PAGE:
Tension is high in India’s capital, where Kanhaiya Kumar, president of the student union at the country’s top liberal arts college, has been arrested for “sedition.” The government says Kumar broke the colonial-era law by shouting “anti-India slogans” at a rally where students questioned the hanging of a Kashmiri militant 15 years ago. Today things grew even more heated when Kumar and a local reporter were reportedly beaten up by lawyers at the courthouse. Delhi’s police commissioner is blaming the crowds — for “jostling” the victims a bit too heartily.
It might just be media hype. Taiwan reported that its neighbor has placed anti-aircraft missiles on a disputed man-made island in an effort to shore up its territorial claims. China’s controlled the area since 1974, but the U.S. maintains the right to patrol the surrounding waters — something that may have spurred Beijing to show off its weaponry. President Obama and Southeast Asian leaders have called for “peaceful resolution,” while China dismissed the whole incident, which some fear could lead to the militarization of the South China Sea.
He says it’s time to shift the boundaries. Neel Kashkari, a Republican who just took office as president of the Minneapolis Federal Reserve in January, says America’s biggest banks are still “too big to fail” and pose a huge threat to the economy if regulators don’t forcibly break them up. The former Goldman Sachs executive has created a task force to consider new systemic safeguards, and he says it’ll have a plan by the year’s end — though the whole Federal Reserve will need to cooperate on implementation.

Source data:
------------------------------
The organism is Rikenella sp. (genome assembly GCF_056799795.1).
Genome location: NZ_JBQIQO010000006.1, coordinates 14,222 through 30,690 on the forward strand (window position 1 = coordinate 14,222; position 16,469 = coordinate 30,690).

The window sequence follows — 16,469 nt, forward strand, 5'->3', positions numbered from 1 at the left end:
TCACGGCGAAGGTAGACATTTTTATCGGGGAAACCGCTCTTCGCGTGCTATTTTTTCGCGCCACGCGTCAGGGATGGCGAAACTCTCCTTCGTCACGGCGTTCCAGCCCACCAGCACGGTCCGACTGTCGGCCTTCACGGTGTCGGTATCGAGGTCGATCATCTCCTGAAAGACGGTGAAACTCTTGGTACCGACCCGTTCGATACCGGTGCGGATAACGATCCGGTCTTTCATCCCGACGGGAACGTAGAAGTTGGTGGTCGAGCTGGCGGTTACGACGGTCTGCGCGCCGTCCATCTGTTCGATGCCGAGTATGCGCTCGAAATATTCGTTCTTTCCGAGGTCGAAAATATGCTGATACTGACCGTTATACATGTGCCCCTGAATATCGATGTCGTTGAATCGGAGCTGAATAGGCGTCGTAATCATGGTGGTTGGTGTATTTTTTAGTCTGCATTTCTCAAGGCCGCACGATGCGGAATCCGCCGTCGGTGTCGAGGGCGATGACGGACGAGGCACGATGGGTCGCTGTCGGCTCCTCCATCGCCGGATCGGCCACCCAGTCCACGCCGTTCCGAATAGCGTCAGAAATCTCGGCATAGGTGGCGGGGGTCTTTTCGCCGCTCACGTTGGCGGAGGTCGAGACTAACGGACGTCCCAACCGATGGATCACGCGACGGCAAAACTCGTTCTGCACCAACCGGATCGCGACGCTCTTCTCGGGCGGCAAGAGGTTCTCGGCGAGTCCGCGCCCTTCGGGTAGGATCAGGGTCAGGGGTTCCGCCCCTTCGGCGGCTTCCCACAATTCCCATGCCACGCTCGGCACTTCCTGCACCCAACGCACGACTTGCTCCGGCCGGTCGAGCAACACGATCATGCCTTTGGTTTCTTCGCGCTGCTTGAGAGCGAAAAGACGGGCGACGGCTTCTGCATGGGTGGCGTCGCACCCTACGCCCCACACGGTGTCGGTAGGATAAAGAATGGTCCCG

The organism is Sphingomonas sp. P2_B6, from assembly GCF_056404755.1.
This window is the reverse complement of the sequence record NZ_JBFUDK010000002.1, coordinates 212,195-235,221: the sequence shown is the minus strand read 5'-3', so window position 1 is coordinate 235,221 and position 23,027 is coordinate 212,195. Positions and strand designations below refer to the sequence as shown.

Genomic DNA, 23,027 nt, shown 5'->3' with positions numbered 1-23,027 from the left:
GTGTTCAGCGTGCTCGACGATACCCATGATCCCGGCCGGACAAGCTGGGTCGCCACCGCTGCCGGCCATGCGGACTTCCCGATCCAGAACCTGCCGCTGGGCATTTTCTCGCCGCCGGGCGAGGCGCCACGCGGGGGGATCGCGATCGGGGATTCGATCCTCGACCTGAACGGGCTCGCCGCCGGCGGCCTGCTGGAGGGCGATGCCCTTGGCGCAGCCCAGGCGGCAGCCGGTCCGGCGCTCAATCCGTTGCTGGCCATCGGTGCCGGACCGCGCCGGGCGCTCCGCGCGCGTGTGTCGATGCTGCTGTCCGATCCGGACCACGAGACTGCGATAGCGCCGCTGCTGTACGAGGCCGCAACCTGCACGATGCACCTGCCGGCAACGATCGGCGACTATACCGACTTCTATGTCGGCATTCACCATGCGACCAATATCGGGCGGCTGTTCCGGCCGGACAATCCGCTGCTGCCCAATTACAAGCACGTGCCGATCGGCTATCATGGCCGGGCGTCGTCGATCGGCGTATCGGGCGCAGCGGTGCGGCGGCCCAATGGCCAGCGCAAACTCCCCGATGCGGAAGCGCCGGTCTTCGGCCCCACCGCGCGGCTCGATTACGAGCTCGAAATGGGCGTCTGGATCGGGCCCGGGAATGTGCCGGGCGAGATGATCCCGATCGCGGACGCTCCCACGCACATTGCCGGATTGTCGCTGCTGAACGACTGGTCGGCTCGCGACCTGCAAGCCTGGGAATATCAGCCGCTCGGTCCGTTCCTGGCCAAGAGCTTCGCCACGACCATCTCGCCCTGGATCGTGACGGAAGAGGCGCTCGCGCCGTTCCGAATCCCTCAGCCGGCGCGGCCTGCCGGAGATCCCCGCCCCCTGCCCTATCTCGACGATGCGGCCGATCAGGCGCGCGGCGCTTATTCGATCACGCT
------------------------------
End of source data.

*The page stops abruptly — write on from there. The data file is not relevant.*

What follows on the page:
France’s Front National offices raided in EU fraud probe. (BBC)
Austria sets daily migrant cap and boost border controls. (DW)
Eagles of Death Metal and 800 terror survivors gather for Paris concert. (France 24)
U.S. fighter jets fly over South Korea in show of force to the North. (AP)
Mexico welcomes Pope Francis, who warns young people against drug trade. (CBS)
South Dakota senate approves “bathroom bill” to restrict transgender students. (Time)
Argentine amateur soccer referee shot and killed by disgruntled player. (CNN)
It’s a question of principle. A California district court judge has ordered the tech giant to assist the FBI in its efforts to gain access to an iPhone used by the couple who killed 14 people in a terrorist attack last December. Apple isn’t being asked to unlock it, just to create software that would help officials get around the phone’s security system. But Apple has refused to comply, saying it sets a dangerous precedent and that creating a “backdoor” could eventually allow officials access to any iPhone, and Edward Snowden, for one, is on Apple’s side.